Oil’s Early HistoryDevelopment of the Oil Industry in the United StatesRoyal Dutch ShellThe Growth of Oil Fired Engines in the Marine IndustryThe Rise of the AutomobileTanks and Trucks Transform Battlefield MobilityAviation GasolineInterwar Development of the Aeronautical IndustryGlobal Oil OutputOil and the Decision for WarConclusion  
O. Japanese - Soviet Conflict in Siberia, Mongolia and Manchuria
[April 1945–5 September 1945]

[Maps: 39.1, 39.2, 39.3, 39.4, 39.5, 39.6]
IntroductionRusso-Japanese Relations from the Late Nineteenth CenturyThe Trans-Siberian Railway Transforms the Geopolitics of Northeast AsiaThe Battle of Lake Khasan and Amur River ClashesThe Japanese-Soviet Neutrality PactThe Yalta ConferenceJapanese Preparations for the Defense of ManchuriaDeployment of Soviet ForcesSoviet Invasion of Northwest Manchuria from MongoliaInvasion of Northeast Manchuria from Far Eastern SiberiaThe Battle of MutanchiangThe Battle of Sakhalin IslandThe Occupation of the Kuril Islands  The Significance of the Soviet Invasions 

E. Typhoons and Divine Winds: Kamikaze

Developments in Kamikaze Technology and the US Response: As the kamikaze campaign developed so did the weaponry that they used. At first, the airplanes used were Mitsubishi Zero fighters or Aichi D3A dive-bombers loaded with heavy bombs. Later, sophistication was added by the special packing of the Japanese kamikaze aircraft with explosives. In addition Yokosuka D4Y ‘Judy’ bombers and Kawasaki Ki-48s, with their bigger payloads, were converted for use as suicide aircraft. Seven of the latter aircraft were launched from Palembang in Sumatra and aimed at the British fleet on 29 January 1945. Twin-engine Mitsubishi Ki-67 Hiryu ‘Peggy’ bombers based in Formosa were also used.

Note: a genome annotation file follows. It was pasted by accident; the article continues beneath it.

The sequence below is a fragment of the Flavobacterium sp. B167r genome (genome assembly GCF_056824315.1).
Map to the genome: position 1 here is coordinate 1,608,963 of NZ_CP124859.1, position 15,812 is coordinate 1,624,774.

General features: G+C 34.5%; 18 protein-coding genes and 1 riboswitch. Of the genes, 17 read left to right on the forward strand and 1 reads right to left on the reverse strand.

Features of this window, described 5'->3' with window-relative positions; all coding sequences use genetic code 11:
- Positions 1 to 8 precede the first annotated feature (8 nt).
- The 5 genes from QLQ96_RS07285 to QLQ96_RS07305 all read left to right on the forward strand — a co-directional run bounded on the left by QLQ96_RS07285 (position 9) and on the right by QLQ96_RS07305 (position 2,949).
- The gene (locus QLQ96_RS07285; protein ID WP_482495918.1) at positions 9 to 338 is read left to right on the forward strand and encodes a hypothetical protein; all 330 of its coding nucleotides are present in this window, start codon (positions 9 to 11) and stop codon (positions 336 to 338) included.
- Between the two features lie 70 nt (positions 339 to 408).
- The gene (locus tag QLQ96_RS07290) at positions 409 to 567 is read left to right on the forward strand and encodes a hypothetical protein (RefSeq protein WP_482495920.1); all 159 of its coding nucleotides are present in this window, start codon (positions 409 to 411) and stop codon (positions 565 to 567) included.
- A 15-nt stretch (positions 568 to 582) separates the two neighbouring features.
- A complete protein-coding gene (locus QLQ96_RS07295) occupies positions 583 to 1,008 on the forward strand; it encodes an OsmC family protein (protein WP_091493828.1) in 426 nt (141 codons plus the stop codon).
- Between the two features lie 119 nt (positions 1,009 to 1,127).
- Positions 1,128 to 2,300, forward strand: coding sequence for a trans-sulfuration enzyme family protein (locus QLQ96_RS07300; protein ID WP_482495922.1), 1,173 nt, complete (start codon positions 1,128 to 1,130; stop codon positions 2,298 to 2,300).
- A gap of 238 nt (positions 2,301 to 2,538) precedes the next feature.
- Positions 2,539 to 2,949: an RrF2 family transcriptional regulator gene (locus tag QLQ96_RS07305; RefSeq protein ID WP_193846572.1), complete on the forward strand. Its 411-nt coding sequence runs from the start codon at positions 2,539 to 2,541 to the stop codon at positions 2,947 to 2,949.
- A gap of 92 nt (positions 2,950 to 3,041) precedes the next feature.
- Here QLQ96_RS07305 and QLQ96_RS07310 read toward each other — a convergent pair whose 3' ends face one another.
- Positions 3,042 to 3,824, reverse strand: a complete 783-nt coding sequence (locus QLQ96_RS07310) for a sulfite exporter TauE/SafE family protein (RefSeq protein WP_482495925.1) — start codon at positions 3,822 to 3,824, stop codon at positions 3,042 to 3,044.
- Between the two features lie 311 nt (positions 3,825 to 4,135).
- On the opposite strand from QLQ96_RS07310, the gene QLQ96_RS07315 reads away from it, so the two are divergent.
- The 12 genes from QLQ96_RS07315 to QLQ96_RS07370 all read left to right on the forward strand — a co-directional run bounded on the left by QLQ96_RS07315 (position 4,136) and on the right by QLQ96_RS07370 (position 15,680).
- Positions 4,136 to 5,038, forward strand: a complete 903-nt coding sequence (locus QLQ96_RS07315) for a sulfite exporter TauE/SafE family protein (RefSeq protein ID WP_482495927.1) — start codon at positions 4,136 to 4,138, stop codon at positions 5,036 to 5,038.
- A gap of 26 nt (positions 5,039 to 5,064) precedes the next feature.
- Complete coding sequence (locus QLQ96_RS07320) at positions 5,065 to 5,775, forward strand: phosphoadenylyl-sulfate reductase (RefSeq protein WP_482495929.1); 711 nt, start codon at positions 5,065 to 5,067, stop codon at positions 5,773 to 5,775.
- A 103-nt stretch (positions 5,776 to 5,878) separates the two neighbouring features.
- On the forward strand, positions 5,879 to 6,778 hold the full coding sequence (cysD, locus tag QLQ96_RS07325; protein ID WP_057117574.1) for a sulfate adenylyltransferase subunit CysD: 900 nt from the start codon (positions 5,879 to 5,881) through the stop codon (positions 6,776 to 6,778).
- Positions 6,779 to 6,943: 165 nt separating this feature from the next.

Special kamikaze aircraft were also developed. Mitsuo Ohta, an ensign, had suggested that a mother plane, a twin-engine ‘Betty’ bomber should launch kamikaze pilots in glider bombs. His idea was taken up by the First Naval Air Technical Bureau in Yokosuka, which developed rockets that could be launched from the underside of Japanese bombers with pilots strapped to them like jockeys, who were provided with rudimentary steering controls. These Yokosuka MXY7 Ohka (cherry-blossom) rocket planes, carrying a ton of tri-nitro-anisol explosive, looked like torpedoes with wings. They were nicknamed Baka bombs (idiot bombs) by American sailors.

They were first used on 11 March 1945. Admiral Mitscher’s interceptor pilots noticed that the ‘Betty’ bombers were slower than usual and looked odd. When intelligence photos revealed that there was a winged bomb under each wing, the American Admiral realized that they had a new kamikaze weapon to deal with. Faster than conventional aircraft, the Ohka could travel at 500 knots and was extremely difficult to shoot down. On the 9 April, at the opening of the Battle of Okinawa, a baka hit the destroyer USS Mannert L. Abele, lifted it out of the water and broke it in two. The US destroyer sank in minutes. In addition a cheaply built wooden framed plane built around a Nakajima engine, the Ki-115 Tsurugi (sabre), was specifically designed for kamikaze pilots. Its simple, non-retractable landing gear, surplus to requirements after takeoff, was jettisoned and could be reused. The Japanese Army began to stockpile Ki-115 Tsurugis on Kyushu Island, the third largest of the home islands, when it became evident that this would be the likely next invasion point for US forces.